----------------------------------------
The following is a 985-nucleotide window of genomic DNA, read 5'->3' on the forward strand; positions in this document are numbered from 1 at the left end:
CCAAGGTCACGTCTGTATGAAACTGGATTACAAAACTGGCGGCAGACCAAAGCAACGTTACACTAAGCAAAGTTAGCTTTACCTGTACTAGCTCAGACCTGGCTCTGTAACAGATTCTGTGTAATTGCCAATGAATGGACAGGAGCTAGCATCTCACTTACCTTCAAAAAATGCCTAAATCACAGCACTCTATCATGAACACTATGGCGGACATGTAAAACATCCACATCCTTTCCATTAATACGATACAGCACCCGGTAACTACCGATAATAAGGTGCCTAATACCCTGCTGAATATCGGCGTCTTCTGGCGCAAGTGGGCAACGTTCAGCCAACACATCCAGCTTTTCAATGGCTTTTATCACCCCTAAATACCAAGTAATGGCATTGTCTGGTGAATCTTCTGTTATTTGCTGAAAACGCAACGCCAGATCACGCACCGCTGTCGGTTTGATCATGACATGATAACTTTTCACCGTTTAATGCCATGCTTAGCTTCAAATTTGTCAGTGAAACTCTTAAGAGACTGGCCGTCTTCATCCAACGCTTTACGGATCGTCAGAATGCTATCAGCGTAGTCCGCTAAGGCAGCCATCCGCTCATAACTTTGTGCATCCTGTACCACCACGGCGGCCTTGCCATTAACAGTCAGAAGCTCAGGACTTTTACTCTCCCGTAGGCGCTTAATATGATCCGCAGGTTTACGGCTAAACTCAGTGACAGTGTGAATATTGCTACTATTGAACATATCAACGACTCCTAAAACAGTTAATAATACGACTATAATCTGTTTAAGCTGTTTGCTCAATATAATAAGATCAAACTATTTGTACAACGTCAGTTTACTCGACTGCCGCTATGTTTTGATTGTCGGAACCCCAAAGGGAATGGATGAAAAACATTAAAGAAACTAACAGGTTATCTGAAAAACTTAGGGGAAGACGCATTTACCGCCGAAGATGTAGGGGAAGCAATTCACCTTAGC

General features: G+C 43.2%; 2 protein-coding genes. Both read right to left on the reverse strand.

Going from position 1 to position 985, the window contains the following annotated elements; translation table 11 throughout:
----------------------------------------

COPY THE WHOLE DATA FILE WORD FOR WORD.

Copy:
The following is a 985-nucleotide window of genomic DNA, read 5'->3' on the forward strand; positions in this document are numbered from 1 at the left end:
CCAAGGTCACGTCTGTATGAAACTGGATTACAAAACTGGCGGCAGACCAAAGCAACGTTACACTAAGCAAAGTTAGCTTTACCTGTACTAGCTCAGACCTGGCTCTGTAACAGATTCTGTGTAATTGCCAATGAATGGACAGGAGCTAGCATCTCACTTACCTTCAAAAAATGCCTAAATCACAGCACTCTATCATGAACACTATGGCGGACATGTAAAACATCCACATCCTTTCCATTAATACGATACAGCACCCGGTAACTACCGATAATAAGGTGCCTAATACCCTGCTGAATATCGGCGTCTTCTGGCGCAAGTGGGCAACGTTCAGCCAACACATCCAGCTTTTCAATGGCTTTTATCACCCCTAAATACCAAGTAATGGCATTGTCTGGTGAATCTTCTGTTATTTGCTGAAAACGCAACGCCAGATCACGCACCGCTGTCGGTTTGATCATGACATGATAACTTTTCACCGTTTAATGCCATGCTTAGCTTCAAATTTGTCAGTGAAACTCTTAAGAGACTGGCCGTCTTCATCCAACGCTTTACGGATCGTCAGAATGCTATCAGCGTAGTCCGCTAAGGCAGCCATCCGCTCATAACTTTGTGCATCCTGTACCACCACGGCGGCCTTGCCATTAACAGTCAGAAGCTCAGGACTTTTACTCTCCCGTAGGCGCTTAATATGATCCGCAGGTTTACGGCTAAACTCAGTGACAGTGTGAATATTGCTACTATTGAACATATCAACGACTCCTAAAACAGTTAATAATACGACTATAATCTGTTTAAGCTGTTTGCTCAATATAATAAGATCAAACTATTTGTACAACGTCAGTTTACTCGACTGCCGCTATGTTTTGATTGTCGGAACCCCAAAGGGAATGGATGAAAAACATTAAAGAAACTAACAGGTTATCTGAAAAACTTAGGGGAAGACGCATTTACCGCCGAAGATGTAGGGGAAGCAATTCACCTTAGC

General features: G+C 43.2%; 2 protein-coding genes. Both read right to left on the reverse strand.

Going from position 1 to position 985, the window contains the following annotated elements; translation table 11 throughout: